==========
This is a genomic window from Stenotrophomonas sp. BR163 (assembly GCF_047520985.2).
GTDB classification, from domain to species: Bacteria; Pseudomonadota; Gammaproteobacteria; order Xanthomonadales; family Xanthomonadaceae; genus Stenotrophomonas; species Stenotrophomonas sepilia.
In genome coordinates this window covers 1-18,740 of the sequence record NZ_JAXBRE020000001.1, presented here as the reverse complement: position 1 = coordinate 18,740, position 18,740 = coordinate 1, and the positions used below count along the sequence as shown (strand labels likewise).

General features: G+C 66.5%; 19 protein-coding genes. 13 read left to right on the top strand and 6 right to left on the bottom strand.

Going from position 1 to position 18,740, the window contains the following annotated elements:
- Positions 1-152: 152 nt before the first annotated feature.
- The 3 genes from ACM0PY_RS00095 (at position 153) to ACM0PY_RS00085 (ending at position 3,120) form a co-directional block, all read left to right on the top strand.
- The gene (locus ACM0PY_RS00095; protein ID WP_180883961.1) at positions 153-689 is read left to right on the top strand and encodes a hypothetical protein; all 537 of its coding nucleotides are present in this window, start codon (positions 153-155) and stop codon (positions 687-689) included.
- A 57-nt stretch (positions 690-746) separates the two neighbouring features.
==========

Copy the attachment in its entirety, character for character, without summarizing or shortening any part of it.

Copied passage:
This is a genomic window from Stenotrophomonas sp. BR163 (assembly GCF_047520985.2).
GTDB classification, from domain to species: Bacteria; Pseudomonadota; Gammaproteobacteria; order Xanthomonadales; family Xanthomonadaceae; genus Stenotrophomonas; species Stenotrophomonas sepilia.
In genome coordinates this window covers 1-18,740 of the sequence record NZ_JAXBRE020000001.1, presented here as the reverse complement: position 1 = coordinate 18,740, position 18,740 = coordinate 1, and the positions used below count along the sequence as shown (strand labels likewise).

General features: G+C 66.5%; 19 protein-coding genes. 13 read left to right on the top strand and 6 right to left on the bottom strand.

Going from position 1 to position 18,740, the window contains the following annotated elements:
- Positions 1-152: 152 nt before the first annotated feature.
- The 3 genes from ACM0PY_RS00095 (at position 153) to ACM0PY_RS00085 (ending at position 3,120) form a co-directional block, all read left to right on the top strand.
- The gene (locus ACM0PY_RS00095; protein ID WP_180883961.1) at positions 153-689 is read left to right on the top strand and encodes a hypothetical protein; all 537 of its coding nucleotides are present in this window, start codon (positions 153-155) and stop codon (positions 687-689) included.
- A 57-nt stretch (positions 690-746) separates the two neighbouring features.